• Nathan

    Devout religionists are very deadly in politics, they are more motivated by personal beliefs and tend to disregard the wider interests of society.

    No-one could say for instance that the divorce legislation in 1920s Ireland benefited society as a whole, it meant an immediate diminution of civil liberties for those who had the courage to stay on.

    That sums it up really, the devout ones can yield more harm than good.

  • Greenflag

    ‘absolutely unbelievable in the context of a Russian folk song ‘

    Alas Dewi there are still Russian former Soviets who miss Uncle Joe 🙁

    Btw -Thanks for the link to Mary Hopkins 🙂

    Wall St may be hovering on the edge of a precipice and the world may be in a state of chassis as the bould Joxer Daly was heard to remark, but as long as we can produce singers like Mary we’ll pull through eh :)- GF exits singing

    ‘keep right on to the end of the road’

    For ‘unionists’ that would read

    ‘keep right on till you run out of road ‘ 😉

  • Devil Eire

    Not entirely on-topic, but the word “devout” in British newspapers has always jumped out at me, since it is most often followed by “Muslim” or “Catholic”, rather than, for example, “Anglican”.

    (By way of data, the Guardian online returns 221 results for exact matches to “devout Catholic”, 187 for “devout Muslim” but just 3 for “devout Presbyterian”, 9 for “devout Anglican” and 4 for “devout Protestant”.)

    These newspapers are signaling to their readership that “this is follower of that OTHER religion: a person hidebound by irrational beliefs in a way that you are not”.

    I don’t necessarily disagree with the sentiment, just its sly exclusivity and disingenuousness.

  • Please, please, tell me there has been a better evening on Slugger than this (OK: she who must be obeyed just allowed the opening of the third bottle). I’ll go looking for it (bottle or evening) instantly.

    La Kelly will not be greatly missed. Agreed?

    Whoops! what’s here? It’s a new arrival: Devil Eire @ 09:13 PM, nice moniker, bad on accents. Hint: top right corner on Macs. Can’t help on PCs.

    To which I say, of the question of “devout”, you weren’t there when two generations of good Protestant non-Catholic Irishmen and Irishwomen were driven to emigration because of their faith liberalism.

  • dewi

    Come on Malcolm it’s been fun!
    U wanna have a glance at the Tyrone football stuff for misery!

  • Devil Eire

    Malcolm,

    Not new, just very occasional. As for accents, for some reason the usual advice fails when I try in the Name field (using a Mac). Perhaps you can do better? In the meantime it annoys my inner pedant and is therefore good for me.

    Indeed I wasn’t there when two generations etc., but without the benefit of two bottles of your finest, I have no idea where that tangent touches my circle.

  • Brian Walker

    Since we’ve gone so far down the trail it would be perverse to leave out the highest ranking politician of Ulster connexion- From Wikipedia, as I couldn’t remember the exact trail from Portrush to New Brunswick, Glasgow, Coleraine and Glasgow again.. “Of Ulster Scots and Scottish descent, Andrew Bonar Law was born in Rexton, a small village in eastern New Brunswick, Canada. He was the son of the Reverend James Law of Portrush, County Antrim and Annie Kidston, who belonged to a Glaswegian banking family.[1]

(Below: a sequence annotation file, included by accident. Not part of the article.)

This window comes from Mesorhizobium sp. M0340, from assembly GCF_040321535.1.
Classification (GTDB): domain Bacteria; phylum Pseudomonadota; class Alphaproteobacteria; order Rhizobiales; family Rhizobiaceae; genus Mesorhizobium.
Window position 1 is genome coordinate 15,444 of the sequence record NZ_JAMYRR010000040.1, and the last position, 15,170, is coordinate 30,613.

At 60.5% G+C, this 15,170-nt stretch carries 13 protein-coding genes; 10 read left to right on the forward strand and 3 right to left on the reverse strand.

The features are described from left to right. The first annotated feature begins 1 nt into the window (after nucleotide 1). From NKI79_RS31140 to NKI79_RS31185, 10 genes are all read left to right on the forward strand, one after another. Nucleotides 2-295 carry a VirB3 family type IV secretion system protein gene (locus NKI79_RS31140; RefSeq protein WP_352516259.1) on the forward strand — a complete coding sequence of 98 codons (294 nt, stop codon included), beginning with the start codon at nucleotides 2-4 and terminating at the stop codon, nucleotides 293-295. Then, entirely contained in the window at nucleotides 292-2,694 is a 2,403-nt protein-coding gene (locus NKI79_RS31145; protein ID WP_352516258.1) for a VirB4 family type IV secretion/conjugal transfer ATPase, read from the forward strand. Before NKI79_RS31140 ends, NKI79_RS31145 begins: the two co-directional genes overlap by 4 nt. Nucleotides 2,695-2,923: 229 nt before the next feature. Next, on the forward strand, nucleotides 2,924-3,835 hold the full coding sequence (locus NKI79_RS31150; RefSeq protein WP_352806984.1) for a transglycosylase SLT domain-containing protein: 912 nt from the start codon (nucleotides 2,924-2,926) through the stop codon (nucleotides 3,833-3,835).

Bonar Law home in Canada where Andrew Bonar grew up (until the age of 12}. The house overlooks the Richibucto River.

    In 1860, Law’s mother died in childbirth. He worked as a boy on his father’s smallholding and for some years after his mother’s death he was in the care of his maternal aunt, Janet Kidston, who lived in her brother-in-law’s household until his remarriage, when she decided to return to her native Scotland. She suggested that it might be to her nephew’s advantage if she were to take him back to Scotland with her, where he would receive a good education, as the Kidstons were a much wealthier and better connected family than the Laws.

    At the age of 12, Law left to live with his late mother’s three male cousins, who were rich merchant bankers in Glasgow. As they were all either unmarried or childless, they saw him as a substitute son and heir. He was educated at Gilbertfield School in Hamilton (1870-1873), and then at Glasgow High School (1873-1875).

    The Kidstons did not wish him to continue to university, and so at the age of 16 he was employed in the offices of their bank. He did later attend night classes at the University of Glasgow, which gave him an interest in politics and debating. At some time during his life time he lived in the presbyterian Manse on Abbey Street in Coleraine, County Londonderry, belonging to 1st Coleraine Presbyterian Church.”

    We recall his threat when Conservative leader of civil war over Home Rule at the Blenheim Palace meeting ( “I cannot imagine any lengths to which I would not go” to support “Ulster” ( approx quote). But worth remembering that although out of office due to the cancer that was to kill him, his support for the Treaty was essential in 1921. An underestimated figure, he was the figure in the engine room during the peak of of WW1 while Lloyd George was on the bridge. He lost 2 sons and his wife in the war, could deliver a budget without a note, and smoked himself to death, serving only a few months as PM in 1922-23. Interesting that so many of these Ulster connected figures came to an abrupt end. His son Richard an anti-Munich rebel MP in 1938 took the title of Lord Coleraine – and presented me with a prize at school. (Just thought you’d like to know).

  • Dewi

    Brian – William Massey surely Limavady’s greatest son. And to be honest Sinn Fein should honour him – I got fed up with their childish antics earlier this year.

  • Greenflag

    BW ,

    ‘Interesting that so many of these Ulster connected figures came to an abrupt end. ‘

    We’ve all heard of the Midas touch which brings prosperity . Now we have the Ulster touch which brings abrupt ends to promising political careers ?

    What next ?

    The ‘Bush’ touch ?

    ‘ Everything you touch turns to shit ‘:(

    Having told American for several years that the economy is strong and healthy he’s now had his mind changed for him by his ‘real boss’ President Paulson

    Perhaps what he needs is the latest Palin touch the recalling of the Kenyan pastor and the driving out of the witches and demons from Wall St . Somehow I can’t see this ‘born again’ driving the ‘moneylenders ‘ from the Temple .